How to Reduce Risks of Alzheimer’s and Other Dementias

The various forms of dementia currently impact more than 55 million people worldwide. It is the seventh leading cause of death globally, affecting more women than men, in part because they are also more likely to be caregivers for others. 

Dementia affects thought processes, memory, and the ability to perform daily activities. While it is more common to receive a diagnosis after age sixty-five, younger adults may also be diagnosed with some form of dementia. 

Some of the early warning signs of dementia include:

  • Misplacing or losing items
  • Forgetting recent events, appointments, or other things
  • Confusion
  • Trouble performing simple or everyday tasks
  • Getting lost while driving or walking
  • Misjudging distances
  • Inability to follow a conversation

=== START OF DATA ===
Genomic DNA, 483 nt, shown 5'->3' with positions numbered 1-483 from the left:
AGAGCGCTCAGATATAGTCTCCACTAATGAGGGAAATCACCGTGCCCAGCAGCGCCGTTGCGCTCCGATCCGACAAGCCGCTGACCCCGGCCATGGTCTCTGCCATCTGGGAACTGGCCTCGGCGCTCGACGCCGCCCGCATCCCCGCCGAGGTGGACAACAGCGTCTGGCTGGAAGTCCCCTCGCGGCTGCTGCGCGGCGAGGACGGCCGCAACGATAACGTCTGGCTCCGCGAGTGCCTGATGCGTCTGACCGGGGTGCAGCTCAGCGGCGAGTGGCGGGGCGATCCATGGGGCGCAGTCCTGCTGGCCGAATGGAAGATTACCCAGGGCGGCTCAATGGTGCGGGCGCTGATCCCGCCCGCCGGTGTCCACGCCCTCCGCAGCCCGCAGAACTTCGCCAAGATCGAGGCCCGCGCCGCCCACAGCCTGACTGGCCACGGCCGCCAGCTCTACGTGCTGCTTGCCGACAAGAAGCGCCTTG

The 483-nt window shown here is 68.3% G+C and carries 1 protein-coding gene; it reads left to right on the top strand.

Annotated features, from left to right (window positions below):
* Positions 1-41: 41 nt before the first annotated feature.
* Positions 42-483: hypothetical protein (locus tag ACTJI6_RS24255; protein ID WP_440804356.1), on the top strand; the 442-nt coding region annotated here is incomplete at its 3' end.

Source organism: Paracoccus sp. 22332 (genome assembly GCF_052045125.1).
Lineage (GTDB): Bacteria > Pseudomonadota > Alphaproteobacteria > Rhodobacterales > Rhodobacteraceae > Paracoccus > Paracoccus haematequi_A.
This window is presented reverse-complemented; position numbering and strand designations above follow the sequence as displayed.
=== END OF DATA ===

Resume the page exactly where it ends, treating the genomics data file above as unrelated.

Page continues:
• Trouble finding the right words
  • Problem-solving difficulties
  • Losing track of time
  • Anxiety or anger over forgetting things
  • Withdrawal
  • Loss of interest in activities or others
  • Personality changes
  • Inappropriate behavior 

Types of Dementias

While the most common of all dementia types is Alzheimer’s disease, it is by no means the only form people might experience. Some individuals may experience multiple types of dementia, referred to as mixed dementia, affecting as many as one in ten people diagnosed with dementia. It is more common in adults over age seventy-five. Young-onset dementia occurs when diagnosed before age sixty-five and is often harder to diagnose, and may require more testing to rule out other health issues. 

There are many forms of dementia, but the most common dementia types are listed below:

  • Alzheimer’s disease

As the most common cause of dementia, Alzheimer’s disease damages the brain. It most commonly affects reasoning, thought, memory, language, mood, and interpretation. A buildup of amyloid plaque and tau in the brain is often present. 

  • Lewy body dementia

Lewy body disease, a condition where tiny protein clumps occur in brain nerve cells, can lead to Lewy body dementia. Individuals share some of the various symptoms of Lewy body dementia with Parkinson’s disease or Alzheimer’s disease.

  • Frontotemporal dementia (FTD)